Updated on June 23 with information about the athletes’ court hearing.
Qatari athlete Musaeb Abdulrahman Balla has reportedly been arrested by Spanish police as part of an ongoing investigation into sports doping.
The runner, who became the first national to reach the finals of the International Association of Athletics Federations (IAAF) last year, was detained by police, Spanish newspaper El Pais reported in a story that was tweeted by the anti-doping agency AEPSAD.
Sudanese-born Balla, 27, came sixth in the 800-meter track event at the World Championships in Beijing last summer.
He appeared in court in Sabadell outside Barcelona on Wednesday to face accusations of trafficking and supply of doping substances, the newspaper added, citing police sources.
He is the third person to be arrested in the anti-doping investigation dubbed “Operation Rial,” following the arrest on Sunday of Somalian coach Jama Aden and Moroccan physiotherapist Ouarid Mounir.
All three men were expected to attend the court hearing.
UPDATE: Following the hearing on June 23, El Pais reported that the three men were released on bail but ordered to surrender their passports and to report to the court every month.
Lawyers for the men are planning to appeal the court’s decision, the paper added.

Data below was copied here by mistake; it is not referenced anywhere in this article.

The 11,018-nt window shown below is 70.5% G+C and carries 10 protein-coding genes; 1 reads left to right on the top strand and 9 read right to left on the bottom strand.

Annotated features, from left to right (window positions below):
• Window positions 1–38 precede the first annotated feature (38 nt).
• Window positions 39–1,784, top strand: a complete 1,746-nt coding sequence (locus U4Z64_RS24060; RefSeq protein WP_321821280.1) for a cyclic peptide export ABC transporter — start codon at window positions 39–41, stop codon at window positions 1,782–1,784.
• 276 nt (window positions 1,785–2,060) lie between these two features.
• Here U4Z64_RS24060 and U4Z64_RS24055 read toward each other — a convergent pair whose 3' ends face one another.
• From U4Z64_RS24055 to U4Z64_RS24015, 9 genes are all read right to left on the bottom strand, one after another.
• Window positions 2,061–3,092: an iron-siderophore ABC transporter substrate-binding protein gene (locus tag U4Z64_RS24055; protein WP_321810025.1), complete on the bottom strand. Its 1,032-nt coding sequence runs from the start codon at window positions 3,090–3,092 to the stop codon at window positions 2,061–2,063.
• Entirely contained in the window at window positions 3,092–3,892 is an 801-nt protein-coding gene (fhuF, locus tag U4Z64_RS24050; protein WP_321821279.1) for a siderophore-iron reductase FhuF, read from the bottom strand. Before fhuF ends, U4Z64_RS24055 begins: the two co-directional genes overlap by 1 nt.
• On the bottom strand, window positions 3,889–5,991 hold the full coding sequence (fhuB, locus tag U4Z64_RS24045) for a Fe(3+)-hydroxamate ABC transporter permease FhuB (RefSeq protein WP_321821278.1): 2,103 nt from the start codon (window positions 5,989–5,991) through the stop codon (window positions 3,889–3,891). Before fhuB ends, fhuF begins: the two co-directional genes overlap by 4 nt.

However, a Facebook post purportedly from Aden’s family and which has been shared on social media, said Aden and Balla had been released without charge.
AEPSAD confirmed reports in the Spanish media that the drug EPO had been found in Aden’s Sabadell hotel room following a police raid, the BBC said.
Aden is the coach of Ethiopian Genzebe Dibaba, who is tipped to win gold at this year’s Olympics in Rio de Janeiro.
The IAAF issued a statement earlier this week following Sunday’s raid.
“(Aden’s arrest) follows a lengthy investigation by the IAAF which began in 2013, working in close cooperation with Interpol, the Spanish authorities including the Spanish National Anti-Doping Agency (AEPSAD), Spanish police and other organisations.
“The IAAF will use all available resources and powers to protect clean athletes and the integrity of our sport. This includes targeting and investigating individuals and coaches who are intent on exploiting athletes and promoting the use of prohibited substances,” it said.
The Qatar Olympic Committee was unavailable to comment.